Super Over rule in T20 cricket is plain preposterous
Cricket is a beautiful game, has been that way for years and years, and it will continue to remain an enthralling sport for generations to come. It’s breathtaking to watch, and like any other popular sport, continues to evolve with what it has to offer. With evolution arises the need for cricketers to reinvent themselves, and you got to put it down to administrators and founders of the game for their affinity towards coming up with changes in rules of the game, and thereby hope to make cricket more exciting than what it was yesterday.
As a result, a spectator who yesterday enjoyed Rahul Dravid’s potential to resist even the quickest of bowlers penetrating his rock-solid defence, enjoys watching AB de Villiers falling to his knees and paddling Dale Steyn over short fine-leg for a Yes Bank maximum.
So these changes continue to happen in world cricket today, and it would be goofy on my part to state that the aforementioned piece of brilliance from AB de Villiers is the pinnacle of all the inventions that a cricketer can come up with, because as like our lives, cricket will evolve and we would be grateful that there is always something that won’t disinterest us when we buy a ticket to watch our cricketing superheroes showcase their art of batting and bowling.
As much as a spectator can embrace the changes in stipulations of the game, and the consequent change in the dynamics of it, some of the tweaks injected into the game are no less than contentious.
Tweaks in the modern game such as the rule of 5 fielders inside the 30-yard circle in One Day cricket, the dis-allowance of a by-runner for a batsman who is genuinely injured, and one or two other changes have brought about some colossal bewilderment in the cricketing fraternity. Yes, cricket has become exhilarating to watch because of the overwhelming shift in the balance of the game becoming more batsman-oriented, and conspicuously, bowlers being hard done by.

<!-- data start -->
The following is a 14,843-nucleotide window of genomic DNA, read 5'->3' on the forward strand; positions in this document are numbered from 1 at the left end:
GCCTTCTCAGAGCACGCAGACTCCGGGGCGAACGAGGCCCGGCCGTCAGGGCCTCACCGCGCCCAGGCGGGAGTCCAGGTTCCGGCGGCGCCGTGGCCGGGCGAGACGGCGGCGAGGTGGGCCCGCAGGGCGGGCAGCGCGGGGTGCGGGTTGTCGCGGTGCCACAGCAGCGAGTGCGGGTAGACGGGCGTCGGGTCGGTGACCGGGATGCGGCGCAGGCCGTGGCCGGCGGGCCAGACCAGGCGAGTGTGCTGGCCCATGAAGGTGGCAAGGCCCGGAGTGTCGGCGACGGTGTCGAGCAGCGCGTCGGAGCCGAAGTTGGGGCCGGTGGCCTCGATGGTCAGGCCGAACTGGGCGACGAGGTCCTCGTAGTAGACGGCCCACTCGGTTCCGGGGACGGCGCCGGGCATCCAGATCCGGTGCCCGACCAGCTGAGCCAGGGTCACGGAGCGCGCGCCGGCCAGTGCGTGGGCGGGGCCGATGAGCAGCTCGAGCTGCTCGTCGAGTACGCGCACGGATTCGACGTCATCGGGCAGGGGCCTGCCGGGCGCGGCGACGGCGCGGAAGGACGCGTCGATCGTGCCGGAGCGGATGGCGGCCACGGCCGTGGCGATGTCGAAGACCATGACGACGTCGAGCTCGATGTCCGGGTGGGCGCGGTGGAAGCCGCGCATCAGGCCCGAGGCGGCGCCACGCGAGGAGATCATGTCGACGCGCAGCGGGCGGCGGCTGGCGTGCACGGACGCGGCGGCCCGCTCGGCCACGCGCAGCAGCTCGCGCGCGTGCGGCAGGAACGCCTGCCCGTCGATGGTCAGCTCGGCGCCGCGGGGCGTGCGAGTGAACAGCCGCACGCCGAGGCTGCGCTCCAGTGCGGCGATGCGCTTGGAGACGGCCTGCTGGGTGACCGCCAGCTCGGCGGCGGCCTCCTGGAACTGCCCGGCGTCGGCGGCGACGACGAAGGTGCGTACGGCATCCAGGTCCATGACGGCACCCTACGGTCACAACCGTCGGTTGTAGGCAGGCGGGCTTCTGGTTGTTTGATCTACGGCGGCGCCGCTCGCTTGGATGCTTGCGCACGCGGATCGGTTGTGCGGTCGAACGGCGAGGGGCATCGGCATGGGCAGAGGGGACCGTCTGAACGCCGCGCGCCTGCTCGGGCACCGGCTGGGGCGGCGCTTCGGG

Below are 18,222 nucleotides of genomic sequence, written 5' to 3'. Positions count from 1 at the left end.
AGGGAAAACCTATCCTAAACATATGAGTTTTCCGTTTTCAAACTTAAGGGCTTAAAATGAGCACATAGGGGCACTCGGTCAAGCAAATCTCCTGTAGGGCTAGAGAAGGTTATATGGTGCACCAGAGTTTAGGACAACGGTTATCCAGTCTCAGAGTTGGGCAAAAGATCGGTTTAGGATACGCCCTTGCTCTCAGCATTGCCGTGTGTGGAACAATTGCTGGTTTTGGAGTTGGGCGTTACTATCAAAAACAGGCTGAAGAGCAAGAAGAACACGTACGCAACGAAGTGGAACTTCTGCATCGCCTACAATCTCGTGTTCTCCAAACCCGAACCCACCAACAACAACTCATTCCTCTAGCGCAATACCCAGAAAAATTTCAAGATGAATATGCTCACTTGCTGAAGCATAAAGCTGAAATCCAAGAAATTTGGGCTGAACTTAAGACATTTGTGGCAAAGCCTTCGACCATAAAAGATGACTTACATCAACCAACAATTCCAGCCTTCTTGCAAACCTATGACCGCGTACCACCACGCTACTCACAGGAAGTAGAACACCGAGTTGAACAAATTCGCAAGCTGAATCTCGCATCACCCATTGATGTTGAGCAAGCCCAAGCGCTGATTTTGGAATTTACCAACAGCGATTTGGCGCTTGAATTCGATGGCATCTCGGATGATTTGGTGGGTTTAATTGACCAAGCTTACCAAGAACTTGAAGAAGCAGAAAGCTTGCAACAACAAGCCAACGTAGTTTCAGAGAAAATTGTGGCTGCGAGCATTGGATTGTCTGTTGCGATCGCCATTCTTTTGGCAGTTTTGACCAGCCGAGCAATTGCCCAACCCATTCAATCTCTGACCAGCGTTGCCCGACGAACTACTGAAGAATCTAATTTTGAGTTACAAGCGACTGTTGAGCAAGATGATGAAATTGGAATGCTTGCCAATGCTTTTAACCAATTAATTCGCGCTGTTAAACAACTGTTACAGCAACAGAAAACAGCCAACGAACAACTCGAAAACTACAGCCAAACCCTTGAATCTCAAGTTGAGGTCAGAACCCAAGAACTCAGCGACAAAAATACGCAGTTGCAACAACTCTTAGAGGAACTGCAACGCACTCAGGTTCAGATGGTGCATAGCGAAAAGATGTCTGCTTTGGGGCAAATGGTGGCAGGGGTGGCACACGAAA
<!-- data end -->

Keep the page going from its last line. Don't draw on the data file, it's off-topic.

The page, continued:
While it’s difficult to touch upon every change that the cricket’s governing body, the International Cricket Council enforces, the ‘super-over’ rule in possibly the most followed format of the game, T20 cricket, just begs to be ridiculed, seriously. Why do I say that? Read on.
At the end of 40 overs, if both teams remain on parity, the game becomes a ‘tie’, which was the case until 2008 when the ICC came up with the rule called as ‘super-over’ or the eliminator, which forces a result solely based on what the two teams involved in the game can do in a matter of just a single over allotted to them.
Draw was a fair result is a cliche in the world’s most popular sport, football. And, a tied game in cricket also deems or demands a similar value.
The thing with the super over is that it undermines a team that played well for a course of 40 overs, or a team that did well to claw it’s way back into the game from a situation of jeopardy. And, in a case where both teams were not superior than the other, a tie is the greatest result and everyone who watched that game should be happy that it ended in a tie and comprehend that the corresponding cricket match wasn’t worthy of a result.
Also, a super over, which can be bowled by a single bowler, and with the batting side stifled to using just 3 batsmen, it makes the other personnels in both the sides simply null. Not so sure whether it is judicious to force a result in such an irrational manner.
Cricket has the unique pedigree of being possibly the longest sport, in terms of duration to produce a result. Test cricket, which is played over 5 days goes on to underline the pedigree of the game, the 50-over cricket, which is completed in 7 odd hours goes on to reiterate the long duration that is required to attain a result in cricket, and further down the line is T20 cricket, which gives an outcome in three to three and a half hours.
What the super over rule does is, it even shrinks the game by such a massive margin that you get a result in 20 minutes of playing the game, in which both the teams bat and bowl and it makes the 40 overs that were played prior to arriving at the tied result inconsequential. Consequently, the pedigree of the game is lost.
If I were to voice my opinion on the tweaks that continue to be injected into cricket, I’d weed out the super over rule firstly, and as I have furnished above, I think I have enough reasons to go ahead and say that “super-over rule in T20 cricket is plain preposterous”!